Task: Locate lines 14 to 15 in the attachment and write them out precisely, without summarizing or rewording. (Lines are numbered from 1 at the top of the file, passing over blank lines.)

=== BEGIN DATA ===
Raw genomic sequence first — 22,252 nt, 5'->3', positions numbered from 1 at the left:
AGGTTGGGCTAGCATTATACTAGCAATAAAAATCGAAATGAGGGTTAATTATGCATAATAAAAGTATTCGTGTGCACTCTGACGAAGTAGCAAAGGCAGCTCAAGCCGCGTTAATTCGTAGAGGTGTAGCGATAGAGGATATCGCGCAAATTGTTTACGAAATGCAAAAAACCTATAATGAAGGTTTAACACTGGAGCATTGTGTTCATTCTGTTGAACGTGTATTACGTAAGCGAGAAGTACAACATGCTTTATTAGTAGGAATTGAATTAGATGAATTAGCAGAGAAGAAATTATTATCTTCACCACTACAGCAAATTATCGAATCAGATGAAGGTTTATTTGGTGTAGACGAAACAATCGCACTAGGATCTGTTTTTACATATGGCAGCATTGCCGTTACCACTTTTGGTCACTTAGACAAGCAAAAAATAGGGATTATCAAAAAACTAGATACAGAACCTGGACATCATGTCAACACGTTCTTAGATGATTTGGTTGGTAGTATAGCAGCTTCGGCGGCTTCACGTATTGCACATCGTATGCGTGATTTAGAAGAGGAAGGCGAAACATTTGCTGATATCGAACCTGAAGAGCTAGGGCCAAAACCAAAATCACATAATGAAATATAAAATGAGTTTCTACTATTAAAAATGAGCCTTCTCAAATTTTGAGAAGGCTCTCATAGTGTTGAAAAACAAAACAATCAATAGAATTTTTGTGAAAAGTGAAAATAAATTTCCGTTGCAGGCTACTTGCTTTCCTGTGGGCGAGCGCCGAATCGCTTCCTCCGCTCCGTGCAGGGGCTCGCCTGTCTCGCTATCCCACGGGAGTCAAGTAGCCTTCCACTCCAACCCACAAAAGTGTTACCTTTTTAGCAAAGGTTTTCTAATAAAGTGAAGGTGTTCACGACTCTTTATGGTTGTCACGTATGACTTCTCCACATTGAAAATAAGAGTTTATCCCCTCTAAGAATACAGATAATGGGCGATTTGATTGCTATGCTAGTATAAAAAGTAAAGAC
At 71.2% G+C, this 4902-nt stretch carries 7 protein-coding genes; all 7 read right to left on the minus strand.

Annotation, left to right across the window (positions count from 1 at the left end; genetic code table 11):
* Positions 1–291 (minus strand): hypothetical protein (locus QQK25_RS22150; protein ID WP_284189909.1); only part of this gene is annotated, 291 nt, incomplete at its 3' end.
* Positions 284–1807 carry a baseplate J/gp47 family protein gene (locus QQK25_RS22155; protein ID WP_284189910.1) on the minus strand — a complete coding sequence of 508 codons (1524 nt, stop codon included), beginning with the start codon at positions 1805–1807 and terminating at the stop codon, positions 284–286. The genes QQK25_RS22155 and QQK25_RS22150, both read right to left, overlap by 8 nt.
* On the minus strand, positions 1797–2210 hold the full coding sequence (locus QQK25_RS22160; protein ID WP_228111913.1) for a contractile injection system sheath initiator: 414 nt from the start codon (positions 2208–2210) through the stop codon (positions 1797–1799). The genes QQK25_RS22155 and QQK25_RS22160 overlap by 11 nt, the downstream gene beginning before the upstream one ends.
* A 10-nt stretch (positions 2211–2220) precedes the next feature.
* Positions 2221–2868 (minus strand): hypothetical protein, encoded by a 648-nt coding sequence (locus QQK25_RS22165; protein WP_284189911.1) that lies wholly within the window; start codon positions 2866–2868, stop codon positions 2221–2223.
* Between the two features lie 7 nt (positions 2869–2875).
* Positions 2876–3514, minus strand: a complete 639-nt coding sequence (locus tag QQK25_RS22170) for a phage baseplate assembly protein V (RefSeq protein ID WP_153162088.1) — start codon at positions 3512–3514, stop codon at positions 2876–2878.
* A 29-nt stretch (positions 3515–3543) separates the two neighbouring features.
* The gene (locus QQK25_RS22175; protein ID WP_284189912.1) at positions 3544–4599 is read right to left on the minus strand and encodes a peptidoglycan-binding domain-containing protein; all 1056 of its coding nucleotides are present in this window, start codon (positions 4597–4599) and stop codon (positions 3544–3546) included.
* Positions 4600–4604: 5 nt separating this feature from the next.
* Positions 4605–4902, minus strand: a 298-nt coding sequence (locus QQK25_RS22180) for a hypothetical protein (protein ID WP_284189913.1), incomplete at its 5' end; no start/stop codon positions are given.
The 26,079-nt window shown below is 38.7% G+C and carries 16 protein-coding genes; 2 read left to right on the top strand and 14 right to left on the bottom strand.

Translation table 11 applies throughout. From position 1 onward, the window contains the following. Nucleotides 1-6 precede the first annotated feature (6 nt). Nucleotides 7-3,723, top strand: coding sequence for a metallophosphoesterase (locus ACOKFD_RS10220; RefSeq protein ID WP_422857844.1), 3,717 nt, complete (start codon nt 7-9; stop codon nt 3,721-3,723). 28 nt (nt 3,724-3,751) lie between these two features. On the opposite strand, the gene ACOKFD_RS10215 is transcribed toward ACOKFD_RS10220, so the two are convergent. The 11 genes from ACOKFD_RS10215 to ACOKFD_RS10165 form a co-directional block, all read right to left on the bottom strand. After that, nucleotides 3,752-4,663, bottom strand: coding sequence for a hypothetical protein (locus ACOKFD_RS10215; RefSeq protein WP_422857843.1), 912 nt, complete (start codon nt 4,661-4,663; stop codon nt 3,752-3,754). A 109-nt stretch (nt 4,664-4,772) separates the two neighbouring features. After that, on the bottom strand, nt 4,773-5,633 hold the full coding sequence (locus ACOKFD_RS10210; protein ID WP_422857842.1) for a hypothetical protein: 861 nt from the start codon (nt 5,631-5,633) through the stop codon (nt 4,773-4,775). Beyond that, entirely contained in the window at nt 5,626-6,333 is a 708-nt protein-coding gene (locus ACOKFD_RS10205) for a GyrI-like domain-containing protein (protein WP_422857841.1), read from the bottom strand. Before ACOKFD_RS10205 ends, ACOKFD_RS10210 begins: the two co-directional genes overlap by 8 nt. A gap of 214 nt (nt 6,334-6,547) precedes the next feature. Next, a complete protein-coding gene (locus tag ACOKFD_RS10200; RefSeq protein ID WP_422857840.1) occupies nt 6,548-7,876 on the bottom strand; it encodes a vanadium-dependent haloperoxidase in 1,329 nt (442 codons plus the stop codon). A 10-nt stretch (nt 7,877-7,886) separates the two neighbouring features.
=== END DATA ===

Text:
* Positions 4600–4604: 5 nt separating this feature from the next.
* Positions 4605–4902, minus strand: a 298-nt coding sequence (locus QQK25_RS22180) for a hypothetical protein (protein ID WP_284189913.1), incomplete at its 5' end; no start/stop codon positions are given.